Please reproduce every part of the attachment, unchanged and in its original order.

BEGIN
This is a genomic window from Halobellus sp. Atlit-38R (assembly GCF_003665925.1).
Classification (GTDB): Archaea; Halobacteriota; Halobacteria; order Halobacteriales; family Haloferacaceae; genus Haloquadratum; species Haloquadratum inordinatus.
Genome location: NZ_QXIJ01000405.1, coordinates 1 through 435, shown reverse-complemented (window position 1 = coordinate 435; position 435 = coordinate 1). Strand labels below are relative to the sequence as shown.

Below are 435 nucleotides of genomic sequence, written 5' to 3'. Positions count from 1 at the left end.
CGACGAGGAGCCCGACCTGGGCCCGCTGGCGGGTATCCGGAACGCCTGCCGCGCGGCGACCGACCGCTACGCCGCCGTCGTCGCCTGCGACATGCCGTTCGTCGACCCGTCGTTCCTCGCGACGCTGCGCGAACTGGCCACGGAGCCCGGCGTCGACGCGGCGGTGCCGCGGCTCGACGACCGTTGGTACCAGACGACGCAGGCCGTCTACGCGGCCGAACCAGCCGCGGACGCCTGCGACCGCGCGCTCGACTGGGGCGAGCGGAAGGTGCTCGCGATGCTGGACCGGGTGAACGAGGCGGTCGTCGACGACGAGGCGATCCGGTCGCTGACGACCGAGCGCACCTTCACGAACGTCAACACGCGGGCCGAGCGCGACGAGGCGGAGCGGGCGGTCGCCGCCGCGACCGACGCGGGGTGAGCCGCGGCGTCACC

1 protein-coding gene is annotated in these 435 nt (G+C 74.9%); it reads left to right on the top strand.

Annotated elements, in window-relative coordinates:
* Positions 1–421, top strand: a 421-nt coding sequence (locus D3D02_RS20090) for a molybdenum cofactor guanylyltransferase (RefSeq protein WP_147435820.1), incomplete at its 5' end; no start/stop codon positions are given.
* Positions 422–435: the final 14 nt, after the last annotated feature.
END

This is a genomic window from Halobellus sp. Atlit-38R (assembly GCF_003665925.1).
Classification (GTDB): Archaea; Halobacteriota; Halobacteria; order Halobacteriales; family Haloferacaceae; genus Haloquadratum; species Haloquadratum inordinatus.
Genome location: NZ_QXIJ01000405.1, coordinates 1 through 435, shown reverse-complemented (window position 1 = coordinate 435; position 435 = coordinate 1). Strand labels below are relative to the sequence as shown.

Below are 435 nucleotides of genomic sequence, written 5' to 3'. Positions count from 1 at the left end.
CGACGAGGAGCCCGACCTGGGCCCGCTGGCGGGTATCCGGAACGCCTGCCGCGCGGCGACCGACCGCTACGCCGCCGTCGTCGCCTGCGACATGCCGTTCGTCGACCCGTCGTTCCTCGCGACGCTGCGCGAACTGGCCACGGAGCCCGGCGTCGACGCGGCGGTGCCGCGGCTCGACGACCGTTGGTACCAGACGACGCAGGCCGTCTACGCGGCCGAACCAGCCGCGGACGCCTGCGACCGCGCGCTCGACTGGGGCGAGCGGAAGGTGCTCGCGATGCTGGACCGGGTGAACGAGGCGGTCGTCGACGACGAGGCGATCCGGTCGCTGACGACCGAGCGCACCTTCACGAACGTCAACACGCGGGCCGAGCGCGACGAGGCGGAGCGGGCGGTCGCCGCCGCGACCGACGCGGGGTGAGCCGCGGCGTCACC

1 protein-coding gene is annotated in these 435 nt (G+C 74.9%); it reads left to right on the top strand.

Annotated elements, in window-relative coordinates:
* Positions 1–421, top strand: a 421-nt coding sequence (locus D3D02_RS20090) for a molybdenum cofactor guanylyltransferase (RefSeq protein WP_147435820.1), incomplete at its 5' end; no start/stop codon positions are given.
* Positions 422–435: the final 14 nt, after the last annotated feature.